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Robert Kerr (writer)
This eBook from the Gutenberg Project consists of approximately 659 pages of information about A General History and Collection of Voyages and Travels Volume 12.
every thing else, though none of it was manufactured except nails; for, as I observed before, we had no cutlery ware on board.  The canoes were very long and very narrow, with an outrigger, and some of them were very neatly made:  One of them could not be less than ninety feet long, for it was very little shorter than the ship; it was, notwithstanding, formed of a single tree; it had some carved ornaments about it, and was rowed or paddled by three-and-thirty men:  We saw no appearance of sails.  The people are black, and woolly-headed, like Negroes, but have not the flat nose and thick lips; and we thought them much the same people as the inhabitants of Egmont’s Island:  Like them, they were all stark naked, except a few ornaments made of shells upon their arms and legs.  They had, however, adopted a practice without which none of our belles and beaux are supposed to be completely drest, for the hair, or rather the wool, upon their heads, was very abundantly powdered with white powder; the fashion of wearing powder, therefore, is probably of higher antiquity than it is generally supposed to be, as well as of more extensive influence; it is indeed carried farther among these people than among any of the inhabitants of Europe, for they powder not only their heads but their beards too.  Their heads however were decorated with more showy ornaments, for I observed that most of them had, just above one ear, stuck a feather, which appeared to have been taken from the tail of the common dunghill cock; so that these gentlemen are not without poultry for their table.  They were armed with spears, and long sticks or poles, like the quarter-staff; but we did not see any bows and arrows among them:  Possibly they might have them on board, and think proper to keep them out of sight.  On my part, I kept every body at their quarters while they were hovering about the ship, and I observed that they had a very watchful eye upon our guns, as if they apprehended danger from them; so that possibly they are not wholly unacquainted with the effect of firearms.  They had fishing nets with them, which, as well as their cordage, seemed to be very well made.  After they had been some time with us, a breeze sprung up, and they returned to the shore.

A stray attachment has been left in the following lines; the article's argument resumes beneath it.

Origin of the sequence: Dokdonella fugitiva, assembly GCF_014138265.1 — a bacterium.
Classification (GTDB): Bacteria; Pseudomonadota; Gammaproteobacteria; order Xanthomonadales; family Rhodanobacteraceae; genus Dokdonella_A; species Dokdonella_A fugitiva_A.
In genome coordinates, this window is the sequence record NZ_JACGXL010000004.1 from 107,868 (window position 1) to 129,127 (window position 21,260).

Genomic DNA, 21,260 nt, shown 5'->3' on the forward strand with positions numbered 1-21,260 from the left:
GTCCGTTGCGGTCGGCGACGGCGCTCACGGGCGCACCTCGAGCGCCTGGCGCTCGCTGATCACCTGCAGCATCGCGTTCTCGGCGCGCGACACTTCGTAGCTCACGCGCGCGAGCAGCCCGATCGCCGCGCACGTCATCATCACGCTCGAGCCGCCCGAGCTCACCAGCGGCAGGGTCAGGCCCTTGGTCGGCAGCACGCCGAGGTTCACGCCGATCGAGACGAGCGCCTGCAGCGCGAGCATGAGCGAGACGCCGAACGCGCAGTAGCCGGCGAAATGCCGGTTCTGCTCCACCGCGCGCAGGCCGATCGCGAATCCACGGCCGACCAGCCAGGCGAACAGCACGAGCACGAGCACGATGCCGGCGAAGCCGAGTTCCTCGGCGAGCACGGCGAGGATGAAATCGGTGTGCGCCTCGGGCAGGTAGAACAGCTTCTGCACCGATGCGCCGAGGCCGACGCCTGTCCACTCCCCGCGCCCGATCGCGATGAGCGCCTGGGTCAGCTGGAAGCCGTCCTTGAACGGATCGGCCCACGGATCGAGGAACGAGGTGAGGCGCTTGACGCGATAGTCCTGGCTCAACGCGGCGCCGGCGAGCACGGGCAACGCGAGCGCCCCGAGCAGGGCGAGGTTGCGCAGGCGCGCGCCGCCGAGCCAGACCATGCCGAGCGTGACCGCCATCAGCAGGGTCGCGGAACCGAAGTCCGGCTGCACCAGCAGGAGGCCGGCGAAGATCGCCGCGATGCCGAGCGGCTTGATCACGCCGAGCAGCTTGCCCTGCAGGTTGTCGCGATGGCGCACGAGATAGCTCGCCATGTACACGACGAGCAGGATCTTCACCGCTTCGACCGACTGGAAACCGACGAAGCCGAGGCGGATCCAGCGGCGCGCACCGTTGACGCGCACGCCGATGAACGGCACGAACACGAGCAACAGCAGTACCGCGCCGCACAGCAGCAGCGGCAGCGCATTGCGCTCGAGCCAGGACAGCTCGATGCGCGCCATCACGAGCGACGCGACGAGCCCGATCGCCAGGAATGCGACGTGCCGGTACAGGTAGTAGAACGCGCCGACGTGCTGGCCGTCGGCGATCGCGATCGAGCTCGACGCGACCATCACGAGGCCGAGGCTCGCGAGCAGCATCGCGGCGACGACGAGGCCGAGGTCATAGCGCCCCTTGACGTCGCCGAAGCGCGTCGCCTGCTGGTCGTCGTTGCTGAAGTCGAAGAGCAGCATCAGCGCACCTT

The peak upon Sandwich Island lies in latitude 2 deg. 53’ S., longitude 149 deg. 17’ E. After the Indians had left us, we steered nearly west, and soon after saw a point of land, which proved to be the south-west extremity of New Ireland, to which I gave the name of Cape Byron:  It lies in latitude 2 deg. 30’ S., longitude 149 deg. 2’ E. Over-against the coast of New Ireland, to the westward of Cape Byron, lies a fine, large island, to which I gave the name of New Hanover.  Between this island and New Ireland, there is a strait or passage, which turns away to the N.E.  In this passage lie several small islands, upon one of which there is a remarkable peak:  This island I called Byron’s Island, and the passage, or strait,

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